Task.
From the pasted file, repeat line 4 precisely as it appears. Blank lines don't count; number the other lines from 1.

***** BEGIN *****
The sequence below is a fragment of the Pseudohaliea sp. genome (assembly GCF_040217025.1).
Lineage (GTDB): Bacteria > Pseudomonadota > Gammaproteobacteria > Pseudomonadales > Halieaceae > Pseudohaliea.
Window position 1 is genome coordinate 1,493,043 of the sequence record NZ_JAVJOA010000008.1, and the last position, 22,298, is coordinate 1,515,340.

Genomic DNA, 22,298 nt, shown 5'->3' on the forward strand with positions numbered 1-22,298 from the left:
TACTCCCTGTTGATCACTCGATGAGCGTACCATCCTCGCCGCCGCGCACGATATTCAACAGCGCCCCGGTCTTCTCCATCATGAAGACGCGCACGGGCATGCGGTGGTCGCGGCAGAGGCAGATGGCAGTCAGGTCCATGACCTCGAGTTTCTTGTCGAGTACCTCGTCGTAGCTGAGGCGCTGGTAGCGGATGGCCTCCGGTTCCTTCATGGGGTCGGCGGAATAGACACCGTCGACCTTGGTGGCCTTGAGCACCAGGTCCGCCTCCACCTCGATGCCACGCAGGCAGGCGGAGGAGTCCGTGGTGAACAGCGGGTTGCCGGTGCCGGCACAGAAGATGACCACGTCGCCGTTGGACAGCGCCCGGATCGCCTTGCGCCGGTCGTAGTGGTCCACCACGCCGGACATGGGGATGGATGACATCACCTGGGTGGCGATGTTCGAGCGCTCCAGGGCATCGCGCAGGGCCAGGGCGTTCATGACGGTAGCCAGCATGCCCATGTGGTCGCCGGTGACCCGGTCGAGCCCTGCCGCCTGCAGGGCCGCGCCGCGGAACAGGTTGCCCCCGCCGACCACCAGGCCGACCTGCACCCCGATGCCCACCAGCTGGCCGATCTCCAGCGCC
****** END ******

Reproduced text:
Genomic DNA, 22,298 nt, shown 5'->3' on the forward strand with positions numbered 1-22,298 from the left: